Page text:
According to the survey, 91% intend to raise salaries this year compared to 71% this time last year. And while 29% of those surveyed always give annual pay rises in line with enterprise agreement changes, 43% stated they are raising salaries this year due to inflationary pressures and the increased cost of living. Interestingly, when asked why people are leaving their organisations, 39% of those surveyed said the number one reason is more competitive remuneration elsewhere.
“After several years of relative stability, rising inflation and subsequent cost of living increases are putting upward pressure on salaries across all industries,” says Richard. “The NFP sector, where remuneration is fairly restrained, is particularly sensitive to these economic conditions, so it’s not unexpected that most NFPs intend to raise salaries this year. What remains uncertain, however, is the impact this pressure will have on current budgets and program delivery.”
IMPACT OF THE PANDEMIC
Not surprisingly, 65% of NFPs surveyed stated the Covid-19 pandemic has had a lasting and significant impact on their organisation. The survey also confirmed the seismic shift towards the normalisation of hybrid and remote working where possible within the sector.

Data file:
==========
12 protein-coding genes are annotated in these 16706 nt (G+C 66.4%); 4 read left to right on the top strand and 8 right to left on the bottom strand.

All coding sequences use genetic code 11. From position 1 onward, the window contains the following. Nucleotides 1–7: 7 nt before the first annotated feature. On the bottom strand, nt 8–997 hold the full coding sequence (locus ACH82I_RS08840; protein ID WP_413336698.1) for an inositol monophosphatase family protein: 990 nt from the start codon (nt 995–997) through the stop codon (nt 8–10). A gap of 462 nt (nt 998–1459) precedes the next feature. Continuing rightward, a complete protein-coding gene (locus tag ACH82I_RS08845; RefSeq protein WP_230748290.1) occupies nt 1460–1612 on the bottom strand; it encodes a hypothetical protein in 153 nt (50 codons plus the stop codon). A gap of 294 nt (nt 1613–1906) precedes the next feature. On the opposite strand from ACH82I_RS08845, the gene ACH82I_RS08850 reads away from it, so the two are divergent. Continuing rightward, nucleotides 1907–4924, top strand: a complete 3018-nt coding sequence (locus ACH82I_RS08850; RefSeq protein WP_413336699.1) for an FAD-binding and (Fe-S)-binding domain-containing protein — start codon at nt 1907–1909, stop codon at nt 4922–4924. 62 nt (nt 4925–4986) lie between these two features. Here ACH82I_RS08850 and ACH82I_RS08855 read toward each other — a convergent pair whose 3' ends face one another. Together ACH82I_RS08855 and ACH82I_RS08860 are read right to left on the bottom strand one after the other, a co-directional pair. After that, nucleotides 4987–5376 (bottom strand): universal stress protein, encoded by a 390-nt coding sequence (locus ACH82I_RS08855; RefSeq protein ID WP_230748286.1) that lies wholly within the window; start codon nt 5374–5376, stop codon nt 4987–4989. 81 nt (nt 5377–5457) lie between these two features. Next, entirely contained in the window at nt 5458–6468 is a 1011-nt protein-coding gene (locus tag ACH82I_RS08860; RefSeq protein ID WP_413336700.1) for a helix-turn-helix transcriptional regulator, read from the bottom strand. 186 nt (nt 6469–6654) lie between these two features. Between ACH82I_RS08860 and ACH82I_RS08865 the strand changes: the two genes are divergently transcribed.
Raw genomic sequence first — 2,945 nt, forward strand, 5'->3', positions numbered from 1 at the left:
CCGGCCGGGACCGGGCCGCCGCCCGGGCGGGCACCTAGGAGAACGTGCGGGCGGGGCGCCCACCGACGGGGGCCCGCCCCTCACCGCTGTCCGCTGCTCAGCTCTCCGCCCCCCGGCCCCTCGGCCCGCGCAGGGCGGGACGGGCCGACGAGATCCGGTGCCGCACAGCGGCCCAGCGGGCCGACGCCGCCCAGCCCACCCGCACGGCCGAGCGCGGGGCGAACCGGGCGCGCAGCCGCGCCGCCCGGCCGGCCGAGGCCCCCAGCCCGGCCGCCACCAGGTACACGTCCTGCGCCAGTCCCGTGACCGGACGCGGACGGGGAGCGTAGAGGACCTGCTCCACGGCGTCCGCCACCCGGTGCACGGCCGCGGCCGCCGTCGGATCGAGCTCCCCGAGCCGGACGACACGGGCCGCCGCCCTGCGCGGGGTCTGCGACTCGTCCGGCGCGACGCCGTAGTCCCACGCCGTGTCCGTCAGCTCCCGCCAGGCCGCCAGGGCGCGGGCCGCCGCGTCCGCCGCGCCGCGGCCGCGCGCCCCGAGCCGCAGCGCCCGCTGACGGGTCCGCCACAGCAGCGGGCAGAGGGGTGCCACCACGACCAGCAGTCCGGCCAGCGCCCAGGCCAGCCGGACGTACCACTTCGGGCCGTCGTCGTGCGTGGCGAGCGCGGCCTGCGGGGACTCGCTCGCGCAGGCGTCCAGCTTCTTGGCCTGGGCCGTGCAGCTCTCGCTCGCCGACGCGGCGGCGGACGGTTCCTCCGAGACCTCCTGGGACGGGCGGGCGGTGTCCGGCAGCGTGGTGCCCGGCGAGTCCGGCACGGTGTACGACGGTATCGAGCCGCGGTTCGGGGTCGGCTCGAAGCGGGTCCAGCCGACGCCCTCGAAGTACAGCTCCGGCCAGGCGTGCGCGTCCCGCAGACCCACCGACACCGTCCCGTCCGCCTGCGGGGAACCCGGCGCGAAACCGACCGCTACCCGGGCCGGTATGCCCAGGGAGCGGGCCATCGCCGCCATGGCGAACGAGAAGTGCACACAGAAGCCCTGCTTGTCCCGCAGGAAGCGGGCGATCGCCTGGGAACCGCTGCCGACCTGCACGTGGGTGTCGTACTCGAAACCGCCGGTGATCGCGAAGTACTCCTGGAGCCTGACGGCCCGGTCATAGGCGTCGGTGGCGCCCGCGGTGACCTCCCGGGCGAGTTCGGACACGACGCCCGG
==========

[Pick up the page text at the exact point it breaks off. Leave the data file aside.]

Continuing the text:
60% of those surveyed stated they are now working in a more hybrid way, and 31% now work predominantly remotely. And although 46% of those surveyed stated productivity stayed the same during the pandemic, a remarkable 33% stated productivity increased as a result.
“The productivity and work-life balance benefits are huge for those employees who can work from home. But not only that, the success of hybrid and remote working during the pandemic has vastly changed the employment environment,” says Richard.
“Workplace flexibility is now non-negotiable for the majority of candidates we work with and employers who aren’t flexible are failing to attract the best talent.”
TOP ROLES IN DEMAND